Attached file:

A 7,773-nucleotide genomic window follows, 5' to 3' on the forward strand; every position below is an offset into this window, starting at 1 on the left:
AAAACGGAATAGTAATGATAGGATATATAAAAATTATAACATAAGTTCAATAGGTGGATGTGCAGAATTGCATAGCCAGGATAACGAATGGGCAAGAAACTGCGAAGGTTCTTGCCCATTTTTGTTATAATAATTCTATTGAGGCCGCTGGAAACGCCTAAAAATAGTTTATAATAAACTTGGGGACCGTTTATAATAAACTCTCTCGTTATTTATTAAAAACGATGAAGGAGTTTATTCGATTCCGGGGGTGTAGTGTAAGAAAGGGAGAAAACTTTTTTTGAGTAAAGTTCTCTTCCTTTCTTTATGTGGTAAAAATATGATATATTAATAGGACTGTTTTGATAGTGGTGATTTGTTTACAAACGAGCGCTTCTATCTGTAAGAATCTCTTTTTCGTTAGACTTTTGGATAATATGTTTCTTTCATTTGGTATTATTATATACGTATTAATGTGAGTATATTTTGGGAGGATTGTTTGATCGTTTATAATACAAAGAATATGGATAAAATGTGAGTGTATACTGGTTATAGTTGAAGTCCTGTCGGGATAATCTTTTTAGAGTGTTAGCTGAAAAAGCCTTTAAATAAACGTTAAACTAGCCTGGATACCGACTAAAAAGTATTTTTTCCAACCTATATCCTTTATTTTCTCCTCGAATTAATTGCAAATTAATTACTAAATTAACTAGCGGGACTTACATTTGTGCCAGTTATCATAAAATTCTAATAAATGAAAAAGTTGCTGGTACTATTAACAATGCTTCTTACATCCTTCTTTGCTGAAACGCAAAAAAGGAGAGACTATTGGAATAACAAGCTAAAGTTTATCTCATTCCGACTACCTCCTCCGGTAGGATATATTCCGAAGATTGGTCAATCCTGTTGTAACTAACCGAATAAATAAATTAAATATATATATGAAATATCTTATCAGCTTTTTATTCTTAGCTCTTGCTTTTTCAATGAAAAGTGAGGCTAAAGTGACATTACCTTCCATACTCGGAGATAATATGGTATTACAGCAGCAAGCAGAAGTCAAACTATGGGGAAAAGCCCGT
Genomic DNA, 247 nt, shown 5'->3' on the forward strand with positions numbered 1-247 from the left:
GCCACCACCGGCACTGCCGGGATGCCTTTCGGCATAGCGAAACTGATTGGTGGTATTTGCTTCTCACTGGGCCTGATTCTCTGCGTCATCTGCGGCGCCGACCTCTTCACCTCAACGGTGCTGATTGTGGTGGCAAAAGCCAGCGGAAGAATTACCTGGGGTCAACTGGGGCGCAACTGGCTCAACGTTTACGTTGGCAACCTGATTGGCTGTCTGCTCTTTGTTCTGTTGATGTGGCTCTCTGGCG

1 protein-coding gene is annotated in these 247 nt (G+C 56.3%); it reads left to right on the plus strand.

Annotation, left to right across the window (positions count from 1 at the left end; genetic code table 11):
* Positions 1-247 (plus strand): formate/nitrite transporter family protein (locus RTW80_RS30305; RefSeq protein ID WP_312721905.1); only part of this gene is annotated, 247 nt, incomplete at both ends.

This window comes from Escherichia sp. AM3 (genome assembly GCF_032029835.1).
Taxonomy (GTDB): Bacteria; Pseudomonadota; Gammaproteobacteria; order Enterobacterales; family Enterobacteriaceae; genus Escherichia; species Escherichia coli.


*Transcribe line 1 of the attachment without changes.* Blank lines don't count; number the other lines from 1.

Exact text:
A 7,773-nucleotide genomic window follows, 5' to 3' on the forward strand; every position below is an offset into this window, starting at 1 on the left: